Wednesday, August 14, 2019

'Experience and Reflection, Set Down in Language'

Over the weekend I began reading a book I read for the first time in 1974. Apart from a generalized sense of having enjoyed and admired it, while retaining an uncertain grasp of the story, I might as well have been reading Allen Tate’s only novel, The Fathers (1938), for the first time. What do we mean when we say we “know” a book? If fiction, does it mean we remember the plot? The names of characters? If we dutifully read The Return of the Native in eighth grade, and that was more than half a century ago, can we honestly say we know Hardy’s novel? I can’t.

I’ve never thought of reading as an obligation. Nor have I ever made a list of books to read and proceeded to check them off. I like to learn things from what I read (as did Guy Davenport), but I don’t confuse reading with “self-improvement.” I don’t like to be lectured or preached at, in print or otherwise. When I read I don’t grow self-reflective and watch myself reading. That seems unhealthy. Good books, after all, are meant to foster self-forgetting. I favor books that use language in interesting ways. If I pause while reading, it’s to savor a passage or try to figure out one that confuses me. I’m a slow but relentless reader, not easily distracted if I’m enjoying myself. I’m a little ashamed to recall that I’ve spent a good portion of my life reading books I can no longer remember. I do remember reading the early novels of Thomas McGuane but I couldn’t tell you a thing about them.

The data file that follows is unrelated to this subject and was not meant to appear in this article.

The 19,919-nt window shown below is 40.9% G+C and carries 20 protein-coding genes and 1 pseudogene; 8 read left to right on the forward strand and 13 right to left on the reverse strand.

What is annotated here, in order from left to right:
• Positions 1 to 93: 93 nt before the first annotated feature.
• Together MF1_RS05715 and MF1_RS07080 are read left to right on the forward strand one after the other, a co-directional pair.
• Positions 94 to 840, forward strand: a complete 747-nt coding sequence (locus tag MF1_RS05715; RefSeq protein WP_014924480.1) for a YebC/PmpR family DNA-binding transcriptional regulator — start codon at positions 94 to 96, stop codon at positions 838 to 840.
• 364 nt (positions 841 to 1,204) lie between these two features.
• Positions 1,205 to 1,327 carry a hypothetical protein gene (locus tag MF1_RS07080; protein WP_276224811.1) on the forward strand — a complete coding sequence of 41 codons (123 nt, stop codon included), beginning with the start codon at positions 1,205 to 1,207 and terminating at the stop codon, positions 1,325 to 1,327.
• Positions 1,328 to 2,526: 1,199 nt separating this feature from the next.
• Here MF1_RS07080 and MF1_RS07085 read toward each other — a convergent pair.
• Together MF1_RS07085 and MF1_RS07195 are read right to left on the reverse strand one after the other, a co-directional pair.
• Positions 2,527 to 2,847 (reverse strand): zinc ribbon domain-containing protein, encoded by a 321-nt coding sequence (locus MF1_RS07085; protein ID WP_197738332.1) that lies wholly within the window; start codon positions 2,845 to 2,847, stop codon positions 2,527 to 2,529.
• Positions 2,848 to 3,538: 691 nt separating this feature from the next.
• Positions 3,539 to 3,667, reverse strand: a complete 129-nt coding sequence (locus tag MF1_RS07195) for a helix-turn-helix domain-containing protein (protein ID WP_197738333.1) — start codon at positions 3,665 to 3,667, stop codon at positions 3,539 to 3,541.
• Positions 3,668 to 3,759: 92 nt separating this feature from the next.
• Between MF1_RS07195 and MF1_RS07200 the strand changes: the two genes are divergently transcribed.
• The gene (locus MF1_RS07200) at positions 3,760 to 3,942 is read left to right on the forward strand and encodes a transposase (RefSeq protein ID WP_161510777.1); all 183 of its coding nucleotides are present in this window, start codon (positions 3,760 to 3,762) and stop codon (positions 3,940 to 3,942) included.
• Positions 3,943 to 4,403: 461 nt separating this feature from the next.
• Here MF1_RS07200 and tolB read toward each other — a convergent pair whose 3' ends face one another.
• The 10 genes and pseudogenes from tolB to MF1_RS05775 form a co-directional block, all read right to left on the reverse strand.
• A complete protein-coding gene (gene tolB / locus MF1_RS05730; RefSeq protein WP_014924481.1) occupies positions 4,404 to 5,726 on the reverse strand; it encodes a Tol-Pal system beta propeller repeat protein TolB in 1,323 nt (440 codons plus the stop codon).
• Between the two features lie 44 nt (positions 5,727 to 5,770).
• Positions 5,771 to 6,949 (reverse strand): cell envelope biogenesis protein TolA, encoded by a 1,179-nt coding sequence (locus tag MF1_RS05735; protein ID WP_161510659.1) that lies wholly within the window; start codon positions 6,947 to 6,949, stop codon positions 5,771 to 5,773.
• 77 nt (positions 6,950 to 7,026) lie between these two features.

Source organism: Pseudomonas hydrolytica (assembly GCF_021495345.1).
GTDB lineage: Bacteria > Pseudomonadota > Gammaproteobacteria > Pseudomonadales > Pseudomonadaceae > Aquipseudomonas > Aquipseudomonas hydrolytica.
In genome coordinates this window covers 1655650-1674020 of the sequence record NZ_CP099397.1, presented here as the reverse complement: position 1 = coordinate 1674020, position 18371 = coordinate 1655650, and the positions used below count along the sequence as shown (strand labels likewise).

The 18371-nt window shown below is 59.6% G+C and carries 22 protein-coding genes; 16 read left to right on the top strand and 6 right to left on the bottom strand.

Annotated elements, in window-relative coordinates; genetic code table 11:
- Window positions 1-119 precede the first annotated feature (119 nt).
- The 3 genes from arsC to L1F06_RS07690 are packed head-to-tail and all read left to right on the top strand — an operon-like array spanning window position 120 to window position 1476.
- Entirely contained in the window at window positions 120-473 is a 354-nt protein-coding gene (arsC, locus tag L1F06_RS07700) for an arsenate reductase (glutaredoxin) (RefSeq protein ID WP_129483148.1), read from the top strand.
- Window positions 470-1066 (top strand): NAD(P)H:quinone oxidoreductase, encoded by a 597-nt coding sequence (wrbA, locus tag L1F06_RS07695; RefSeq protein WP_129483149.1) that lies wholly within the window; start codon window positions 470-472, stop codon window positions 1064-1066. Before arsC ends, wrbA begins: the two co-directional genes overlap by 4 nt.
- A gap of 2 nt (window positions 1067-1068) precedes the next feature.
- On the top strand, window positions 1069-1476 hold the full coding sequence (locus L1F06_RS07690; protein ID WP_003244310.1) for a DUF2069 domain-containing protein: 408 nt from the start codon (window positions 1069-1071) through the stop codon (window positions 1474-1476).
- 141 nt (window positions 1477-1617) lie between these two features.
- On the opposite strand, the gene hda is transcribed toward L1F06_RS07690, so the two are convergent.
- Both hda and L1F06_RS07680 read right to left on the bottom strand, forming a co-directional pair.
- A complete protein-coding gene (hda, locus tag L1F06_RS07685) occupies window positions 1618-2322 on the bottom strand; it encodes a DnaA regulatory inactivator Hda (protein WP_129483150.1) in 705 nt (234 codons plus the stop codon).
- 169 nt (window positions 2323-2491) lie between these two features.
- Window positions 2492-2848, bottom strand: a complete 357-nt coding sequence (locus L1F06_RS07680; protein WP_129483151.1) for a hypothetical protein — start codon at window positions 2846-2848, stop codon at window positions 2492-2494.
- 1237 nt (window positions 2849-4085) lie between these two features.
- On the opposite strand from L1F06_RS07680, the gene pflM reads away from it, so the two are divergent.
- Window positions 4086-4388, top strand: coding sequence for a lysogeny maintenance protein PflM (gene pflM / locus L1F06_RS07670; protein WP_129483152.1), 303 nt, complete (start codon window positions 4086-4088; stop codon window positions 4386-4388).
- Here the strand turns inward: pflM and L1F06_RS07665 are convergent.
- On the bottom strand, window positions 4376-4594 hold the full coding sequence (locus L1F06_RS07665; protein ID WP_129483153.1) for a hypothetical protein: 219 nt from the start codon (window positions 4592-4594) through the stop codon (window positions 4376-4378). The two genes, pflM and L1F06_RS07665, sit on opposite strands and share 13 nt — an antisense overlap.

There are exceptions. I’ve read Ulysses often enough, especially when young, to “know” it in vivid detail. I added another layer of annotation each time I read Joyce’s novel, a practice that no longer interests me. I know some novels by Henry James, Evelyn Waugh and Vladimir Nabokov comparably well. Book memories blend promiscuously with life memories. A writer new to me, Alice Whaley, recently wrote in a publication new to me, The Oldie: 

“Accumulating circulations around the sun doesn’t make you wise. Experience and reflection does. Nothing can beat the real thing, but what is Literature, if not experience and reflection, set down in language?”

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